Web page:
I did a study on women and girls in remote areas of Western Afghanistan where I met very young child brides, usually 8 or 9 years old. I found myself sometimes in very unusual situations, such as having to stand in front of a room of mullahs, Afghan religious leaders, “training” them on human-rights issues.
I put the word “training” in quotes because that was required for them to get any food assistance or any assistance from the UN. Although the intention is right and correct, most of what I was talking about, even though it was tailored to them, wasn’t always useful for their reality.
At the time, a lot of the Afghan families I interacted with were verging on starvation because there was a drought. Some of them would have one meal a day. It was just a very difficult and challenging situation.
On the bright side, a lot of committed people were in Afghanistan working to protect the rights of those around them. There were a lot of displaced people in refugee camps or displaced people camps. So I worked in those camps, and with local staff, helping them learn how they can protect people.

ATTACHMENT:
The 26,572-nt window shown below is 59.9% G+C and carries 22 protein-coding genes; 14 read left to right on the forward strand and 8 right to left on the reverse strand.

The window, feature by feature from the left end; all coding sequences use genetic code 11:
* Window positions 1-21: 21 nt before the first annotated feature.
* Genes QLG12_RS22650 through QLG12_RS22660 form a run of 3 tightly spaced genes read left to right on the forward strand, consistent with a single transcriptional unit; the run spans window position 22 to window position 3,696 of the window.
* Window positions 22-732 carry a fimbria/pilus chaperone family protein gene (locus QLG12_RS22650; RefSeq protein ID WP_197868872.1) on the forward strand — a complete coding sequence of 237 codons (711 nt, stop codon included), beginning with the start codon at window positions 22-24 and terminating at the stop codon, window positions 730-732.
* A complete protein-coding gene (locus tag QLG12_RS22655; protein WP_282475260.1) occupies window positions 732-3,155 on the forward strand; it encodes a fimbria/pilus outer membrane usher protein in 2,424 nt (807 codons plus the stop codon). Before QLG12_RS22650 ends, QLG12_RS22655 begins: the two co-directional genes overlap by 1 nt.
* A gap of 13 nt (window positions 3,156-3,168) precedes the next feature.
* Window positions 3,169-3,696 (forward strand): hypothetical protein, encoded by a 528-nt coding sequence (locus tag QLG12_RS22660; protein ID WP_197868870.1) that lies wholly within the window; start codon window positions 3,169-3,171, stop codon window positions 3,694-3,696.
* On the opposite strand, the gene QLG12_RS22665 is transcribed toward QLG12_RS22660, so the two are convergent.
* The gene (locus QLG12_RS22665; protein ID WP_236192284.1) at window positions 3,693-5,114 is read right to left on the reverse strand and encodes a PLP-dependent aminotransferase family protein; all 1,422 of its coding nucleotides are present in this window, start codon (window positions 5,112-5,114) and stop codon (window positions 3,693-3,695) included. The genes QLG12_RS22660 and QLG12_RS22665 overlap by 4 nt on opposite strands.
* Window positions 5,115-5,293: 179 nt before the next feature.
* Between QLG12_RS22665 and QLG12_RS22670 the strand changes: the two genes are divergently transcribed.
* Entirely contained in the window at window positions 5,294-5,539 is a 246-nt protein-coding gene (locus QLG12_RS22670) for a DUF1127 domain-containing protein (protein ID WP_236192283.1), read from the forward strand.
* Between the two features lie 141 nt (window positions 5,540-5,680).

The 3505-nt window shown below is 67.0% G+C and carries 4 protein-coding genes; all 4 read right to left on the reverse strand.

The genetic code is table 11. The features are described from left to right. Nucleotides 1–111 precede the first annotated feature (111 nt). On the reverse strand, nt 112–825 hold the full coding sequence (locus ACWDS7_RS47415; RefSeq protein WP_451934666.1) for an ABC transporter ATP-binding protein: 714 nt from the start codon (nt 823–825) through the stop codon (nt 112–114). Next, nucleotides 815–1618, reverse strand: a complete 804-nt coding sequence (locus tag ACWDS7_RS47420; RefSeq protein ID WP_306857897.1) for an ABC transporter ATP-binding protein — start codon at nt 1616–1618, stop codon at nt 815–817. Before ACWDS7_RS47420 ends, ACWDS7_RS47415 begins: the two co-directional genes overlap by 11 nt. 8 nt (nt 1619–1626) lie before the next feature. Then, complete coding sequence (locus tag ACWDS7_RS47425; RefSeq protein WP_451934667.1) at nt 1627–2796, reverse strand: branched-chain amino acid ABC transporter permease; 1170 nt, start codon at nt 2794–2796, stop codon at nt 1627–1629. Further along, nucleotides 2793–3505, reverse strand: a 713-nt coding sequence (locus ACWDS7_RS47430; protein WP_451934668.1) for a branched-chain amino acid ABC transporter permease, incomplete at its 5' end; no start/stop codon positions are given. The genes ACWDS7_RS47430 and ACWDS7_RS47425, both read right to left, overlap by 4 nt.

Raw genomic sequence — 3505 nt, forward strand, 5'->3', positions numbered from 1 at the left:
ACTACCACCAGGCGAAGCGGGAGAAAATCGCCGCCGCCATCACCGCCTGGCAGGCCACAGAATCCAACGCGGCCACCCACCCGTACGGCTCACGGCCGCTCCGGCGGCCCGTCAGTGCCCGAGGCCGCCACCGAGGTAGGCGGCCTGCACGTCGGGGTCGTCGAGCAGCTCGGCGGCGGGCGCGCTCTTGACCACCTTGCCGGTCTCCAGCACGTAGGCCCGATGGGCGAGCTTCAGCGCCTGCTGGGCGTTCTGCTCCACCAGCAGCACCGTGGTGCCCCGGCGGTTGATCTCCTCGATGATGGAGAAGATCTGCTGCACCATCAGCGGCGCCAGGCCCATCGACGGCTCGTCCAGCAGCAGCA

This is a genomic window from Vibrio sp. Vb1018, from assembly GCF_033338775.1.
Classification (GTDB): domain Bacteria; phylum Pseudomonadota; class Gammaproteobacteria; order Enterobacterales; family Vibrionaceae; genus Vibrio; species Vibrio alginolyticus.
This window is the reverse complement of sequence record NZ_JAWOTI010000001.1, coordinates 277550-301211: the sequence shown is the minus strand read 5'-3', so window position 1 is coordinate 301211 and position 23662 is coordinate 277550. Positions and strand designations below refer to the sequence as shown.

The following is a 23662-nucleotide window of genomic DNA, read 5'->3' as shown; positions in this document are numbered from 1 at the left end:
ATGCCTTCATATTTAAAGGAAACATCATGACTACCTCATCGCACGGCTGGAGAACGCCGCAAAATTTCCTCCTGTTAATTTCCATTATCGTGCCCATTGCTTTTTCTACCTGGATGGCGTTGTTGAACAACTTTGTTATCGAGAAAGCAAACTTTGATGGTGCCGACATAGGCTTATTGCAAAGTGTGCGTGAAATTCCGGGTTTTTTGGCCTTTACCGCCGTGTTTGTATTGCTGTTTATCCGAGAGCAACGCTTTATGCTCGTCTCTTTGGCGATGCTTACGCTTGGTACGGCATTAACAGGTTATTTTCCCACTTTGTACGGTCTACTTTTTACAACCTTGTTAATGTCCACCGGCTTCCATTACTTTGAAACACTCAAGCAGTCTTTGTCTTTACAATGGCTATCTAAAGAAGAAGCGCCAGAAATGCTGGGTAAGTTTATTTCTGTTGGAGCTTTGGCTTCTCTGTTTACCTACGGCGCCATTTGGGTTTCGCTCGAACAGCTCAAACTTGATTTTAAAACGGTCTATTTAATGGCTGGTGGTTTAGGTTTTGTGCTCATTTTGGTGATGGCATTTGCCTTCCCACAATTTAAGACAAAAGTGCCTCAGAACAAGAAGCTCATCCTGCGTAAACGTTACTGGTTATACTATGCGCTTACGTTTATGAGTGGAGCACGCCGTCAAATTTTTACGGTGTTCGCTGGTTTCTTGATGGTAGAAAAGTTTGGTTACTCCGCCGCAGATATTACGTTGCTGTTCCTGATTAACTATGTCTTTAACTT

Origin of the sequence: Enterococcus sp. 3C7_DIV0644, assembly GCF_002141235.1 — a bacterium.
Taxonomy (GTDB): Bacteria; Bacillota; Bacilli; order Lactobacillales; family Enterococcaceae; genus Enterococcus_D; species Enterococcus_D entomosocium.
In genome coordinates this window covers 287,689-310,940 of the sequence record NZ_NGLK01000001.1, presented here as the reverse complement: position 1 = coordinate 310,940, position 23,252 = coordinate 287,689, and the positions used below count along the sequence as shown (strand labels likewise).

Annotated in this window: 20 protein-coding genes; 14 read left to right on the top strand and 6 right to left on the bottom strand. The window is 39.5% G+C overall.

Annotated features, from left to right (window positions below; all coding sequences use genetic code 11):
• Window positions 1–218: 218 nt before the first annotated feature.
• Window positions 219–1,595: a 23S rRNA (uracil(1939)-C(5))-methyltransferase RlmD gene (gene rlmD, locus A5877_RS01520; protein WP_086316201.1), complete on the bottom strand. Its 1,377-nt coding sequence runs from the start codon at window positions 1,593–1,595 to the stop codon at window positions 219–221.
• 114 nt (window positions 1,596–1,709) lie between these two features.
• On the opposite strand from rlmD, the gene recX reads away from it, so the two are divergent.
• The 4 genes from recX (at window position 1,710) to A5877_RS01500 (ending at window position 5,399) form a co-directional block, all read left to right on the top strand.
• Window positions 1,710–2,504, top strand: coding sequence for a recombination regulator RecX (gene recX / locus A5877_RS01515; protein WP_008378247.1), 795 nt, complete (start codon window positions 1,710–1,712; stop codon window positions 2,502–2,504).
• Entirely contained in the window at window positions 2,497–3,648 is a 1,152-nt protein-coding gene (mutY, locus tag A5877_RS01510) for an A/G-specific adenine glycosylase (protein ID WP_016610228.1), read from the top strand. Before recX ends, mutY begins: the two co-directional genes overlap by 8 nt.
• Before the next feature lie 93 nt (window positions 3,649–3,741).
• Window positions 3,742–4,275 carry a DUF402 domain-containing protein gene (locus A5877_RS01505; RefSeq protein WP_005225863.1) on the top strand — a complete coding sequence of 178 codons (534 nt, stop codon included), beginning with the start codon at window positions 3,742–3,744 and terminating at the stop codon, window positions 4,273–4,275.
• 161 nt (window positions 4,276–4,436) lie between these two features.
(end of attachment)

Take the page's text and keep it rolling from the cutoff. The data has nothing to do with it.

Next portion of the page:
Hope Gibbs: Did those experiences change your worldview, and your personal view of yourself? How does it contrast with what you see here in the United States?
Karen Hanrahan: The work that I have done—in Iraq and Afghanistan and the rest of the Middle East and parts of Africa—has had a huge impact on me. It has shaped me as a person.
You can’t go to those places and engage with the people that I have without being deeply affected. I speak to child soldiers, I speak to displaced people, I work to help build the capacity or entrepreneurial women who want to start their own NGOs to help other women.
The negative side, that people are facing circumstances that are hard, as well as some of the more uplifting scenarios, those all have a direct impact on me.
Working with Palestinians, for example, after years and years of conflict and injustice on both sides of this conflict, I found the amount of hope that still existed at the time, many years ago, inspiring. As was the commitment that people had to continue to function in productive ways and for the average Palestinian to want to make peace.